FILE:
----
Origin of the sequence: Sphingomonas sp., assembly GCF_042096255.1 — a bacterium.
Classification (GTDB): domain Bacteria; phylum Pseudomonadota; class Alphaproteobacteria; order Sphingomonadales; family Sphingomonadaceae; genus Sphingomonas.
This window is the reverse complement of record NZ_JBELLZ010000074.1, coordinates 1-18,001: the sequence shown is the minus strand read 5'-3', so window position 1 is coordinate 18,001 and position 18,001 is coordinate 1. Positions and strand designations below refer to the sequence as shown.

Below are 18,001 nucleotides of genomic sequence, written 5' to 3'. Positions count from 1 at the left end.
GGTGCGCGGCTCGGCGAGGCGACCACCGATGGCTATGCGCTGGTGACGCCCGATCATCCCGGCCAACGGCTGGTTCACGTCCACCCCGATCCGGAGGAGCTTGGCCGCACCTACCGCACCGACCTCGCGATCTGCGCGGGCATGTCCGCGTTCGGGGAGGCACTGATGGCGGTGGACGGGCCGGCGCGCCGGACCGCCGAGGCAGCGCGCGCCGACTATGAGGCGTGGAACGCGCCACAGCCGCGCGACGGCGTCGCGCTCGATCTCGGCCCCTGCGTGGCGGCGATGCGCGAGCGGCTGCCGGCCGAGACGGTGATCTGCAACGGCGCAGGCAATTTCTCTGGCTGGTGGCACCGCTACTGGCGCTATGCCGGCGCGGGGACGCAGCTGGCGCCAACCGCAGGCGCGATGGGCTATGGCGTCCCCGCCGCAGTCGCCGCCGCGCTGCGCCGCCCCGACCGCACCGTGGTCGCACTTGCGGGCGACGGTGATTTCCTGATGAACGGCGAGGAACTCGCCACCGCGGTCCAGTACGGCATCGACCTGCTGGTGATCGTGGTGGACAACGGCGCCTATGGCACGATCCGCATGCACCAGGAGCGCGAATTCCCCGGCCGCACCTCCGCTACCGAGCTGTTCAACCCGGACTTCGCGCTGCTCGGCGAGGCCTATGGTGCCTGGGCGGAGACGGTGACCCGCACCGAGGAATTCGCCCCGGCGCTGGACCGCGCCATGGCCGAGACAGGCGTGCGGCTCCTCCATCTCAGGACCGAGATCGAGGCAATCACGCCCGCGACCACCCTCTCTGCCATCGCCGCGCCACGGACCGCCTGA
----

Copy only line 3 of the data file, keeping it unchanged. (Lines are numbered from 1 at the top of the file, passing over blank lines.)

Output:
This window is the reverse complement of record NZ_JBELLZ010000074.1, coordinates 1-18,001: the sequence shown is the minus strand read 5'-3', so window position 1 is coordinate 18,001 and position 18,001 is coordinate 1. Positions and strand designations below refer to the sequence as shown.